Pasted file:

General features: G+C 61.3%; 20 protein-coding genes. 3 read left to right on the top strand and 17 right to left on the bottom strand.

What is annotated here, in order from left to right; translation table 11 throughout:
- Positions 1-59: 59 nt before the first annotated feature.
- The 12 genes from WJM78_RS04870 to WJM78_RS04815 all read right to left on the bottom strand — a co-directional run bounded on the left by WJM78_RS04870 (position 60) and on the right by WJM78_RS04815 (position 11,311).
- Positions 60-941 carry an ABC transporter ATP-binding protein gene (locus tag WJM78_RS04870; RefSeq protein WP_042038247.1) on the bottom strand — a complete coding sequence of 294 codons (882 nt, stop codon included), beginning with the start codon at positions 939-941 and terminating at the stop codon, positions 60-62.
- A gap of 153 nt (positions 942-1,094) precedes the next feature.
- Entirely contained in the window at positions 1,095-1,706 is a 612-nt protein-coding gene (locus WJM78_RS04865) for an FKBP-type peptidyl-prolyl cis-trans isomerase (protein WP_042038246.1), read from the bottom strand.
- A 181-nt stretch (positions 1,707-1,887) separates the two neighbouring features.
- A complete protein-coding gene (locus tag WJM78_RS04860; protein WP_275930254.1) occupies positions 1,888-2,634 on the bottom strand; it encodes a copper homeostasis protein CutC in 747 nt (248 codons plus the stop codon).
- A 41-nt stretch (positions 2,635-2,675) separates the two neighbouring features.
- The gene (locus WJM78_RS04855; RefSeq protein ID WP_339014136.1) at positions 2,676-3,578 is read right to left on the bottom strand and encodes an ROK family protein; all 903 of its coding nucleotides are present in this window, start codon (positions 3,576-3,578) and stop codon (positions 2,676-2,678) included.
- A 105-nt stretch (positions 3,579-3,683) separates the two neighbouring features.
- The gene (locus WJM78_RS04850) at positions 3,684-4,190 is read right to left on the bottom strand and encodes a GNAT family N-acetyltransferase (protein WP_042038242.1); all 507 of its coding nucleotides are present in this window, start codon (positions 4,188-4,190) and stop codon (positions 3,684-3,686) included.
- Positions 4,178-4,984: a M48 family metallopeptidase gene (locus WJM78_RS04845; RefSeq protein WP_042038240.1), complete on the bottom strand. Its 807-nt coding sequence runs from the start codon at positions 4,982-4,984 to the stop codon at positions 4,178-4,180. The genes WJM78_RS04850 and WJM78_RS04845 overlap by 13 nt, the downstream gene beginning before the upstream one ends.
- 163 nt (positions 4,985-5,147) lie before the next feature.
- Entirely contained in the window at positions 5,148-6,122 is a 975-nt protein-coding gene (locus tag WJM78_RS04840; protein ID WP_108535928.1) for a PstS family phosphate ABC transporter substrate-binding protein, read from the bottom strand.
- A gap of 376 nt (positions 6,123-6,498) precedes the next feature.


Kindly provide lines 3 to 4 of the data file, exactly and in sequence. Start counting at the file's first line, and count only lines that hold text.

- Positions 1-59: 59 nt before the first annotated feature.
- The 12 genes from WJM78_RS04870 to WJM78_RS04815 all read right to left on the bottom strand — a co-directional run bounded on the left by WJM78_RS04870 (position 60) and on the right by WJM78_RS04815 (position 11,311).